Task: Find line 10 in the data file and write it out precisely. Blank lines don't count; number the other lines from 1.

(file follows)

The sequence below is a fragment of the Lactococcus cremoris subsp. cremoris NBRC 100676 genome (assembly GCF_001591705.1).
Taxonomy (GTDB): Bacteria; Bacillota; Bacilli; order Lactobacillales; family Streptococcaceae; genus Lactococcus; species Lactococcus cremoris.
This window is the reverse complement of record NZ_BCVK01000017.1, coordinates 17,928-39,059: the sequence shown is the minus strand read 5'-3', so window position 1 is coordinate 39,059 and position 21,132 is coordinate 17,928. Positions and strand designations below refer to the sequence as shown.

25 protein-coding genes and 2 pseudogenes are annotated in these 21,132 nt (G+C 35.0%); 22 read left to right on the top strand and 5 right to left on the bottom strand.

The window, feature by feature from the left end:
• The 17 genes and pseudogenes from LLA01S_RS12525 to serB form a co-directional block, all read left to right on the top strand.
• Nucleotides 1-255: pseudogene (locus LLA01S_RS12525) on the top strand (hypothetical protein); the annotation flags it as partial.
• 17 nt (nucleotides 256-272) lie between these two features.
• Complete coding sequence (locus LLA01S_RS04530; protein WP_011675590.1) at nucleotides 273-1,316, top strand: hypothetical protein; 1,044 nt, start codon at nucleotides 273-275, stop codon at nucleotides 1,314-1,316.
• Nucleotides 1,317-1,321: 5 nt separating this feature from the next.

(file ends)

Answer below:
• Nucleotides 1,317-1,321: 5 nt separating this feature from the next.